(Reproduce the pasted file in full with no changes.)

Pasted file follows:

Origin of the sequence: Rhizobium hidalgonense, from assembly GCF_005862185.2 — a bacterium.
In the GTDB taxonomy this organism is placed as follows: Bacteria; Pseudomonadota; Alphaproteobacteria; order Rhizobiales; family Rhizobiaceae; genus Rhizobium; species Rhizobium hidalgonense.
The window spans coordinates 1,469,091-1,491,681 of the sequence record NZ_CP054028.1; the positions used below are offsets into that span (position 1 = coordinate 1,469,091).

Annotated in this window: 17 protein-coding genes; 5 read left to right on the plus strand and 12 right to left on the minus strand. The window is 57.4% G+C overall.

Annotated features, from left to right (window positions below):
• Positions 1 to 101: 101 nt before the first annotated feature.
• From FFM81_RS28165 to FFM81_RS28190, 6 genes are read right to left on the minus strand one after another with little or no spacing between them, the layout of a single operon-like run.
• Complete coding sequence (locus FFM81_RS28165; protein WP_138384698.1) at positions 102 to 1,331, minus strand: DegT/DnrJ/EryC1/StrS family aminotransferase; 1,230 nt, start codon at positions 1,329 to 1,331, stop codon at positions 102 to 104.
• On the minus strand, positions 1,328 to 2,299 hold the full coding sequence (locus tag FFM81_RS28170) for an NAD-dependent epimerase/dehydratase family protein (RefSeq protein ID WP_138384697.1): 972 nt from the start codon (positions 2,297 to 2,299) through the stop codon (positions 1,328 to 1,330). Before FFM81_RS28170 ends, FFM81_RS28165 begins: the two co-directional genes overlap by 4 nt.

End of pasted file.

Origin of the sequence: Rhizobium hidalgonense, from assembly GCF_005862185.2 — a bacterium.
In the GTDB taxonomy this organism is placed as follows: Bacteria; Pseudomonadota; Alphaproteobacteria; order Rhizobiales; family Rhizobiaceae; genus Rhizobium; species Rhizobium hidalgonense.
The window spans coordinates 1,469,091-1,491,681 of the sequence record NZ_CP054028.1; the positions used below are offsets into that span (position 1 = coordinate 1,469,091).

Annotated in this window: 17 protein-coding genes; 5 read left to right on the plus strand and 12 right to left on the minus strand. The window is 57.4% G+C overall.

Annotated features, from left to right (window positions below):
• Positions 1 to 101: 101 nt before the first annotated feature.
• From FFM81_RS28165 to FFM81_RS28190, 6 genes are read right to left on the minus strand one after another with little or no spacing between them, the layout of a single operon-like run.
• Complete coding sequence (locus FFM81_RS28165; protein WP_138384698.1) at positions 102 to 1,331, minus strand: DegT/DnrJ/EryC1/StrS family aminotransferase; 1,230 nt, start codon at positions 1,329 to 1,331, stop codon at positions 102 to 104.
• On the minus strand, positions 1,328 to 2,299 hold the full coding sequence (locus tag FFM81_RS28170) for an NAD-dependent epimerase/dehydratase family protein (RefSeq protein ID WP_138384697.1): 972 nt from the start codon (positions 2,297 to 2,299) through the stop codon (positions 1,328 to 1,330). Before FFM81_RS28170 ends, FFM81_RS28165 begins: the two co-directional genes overlap by 4 nt.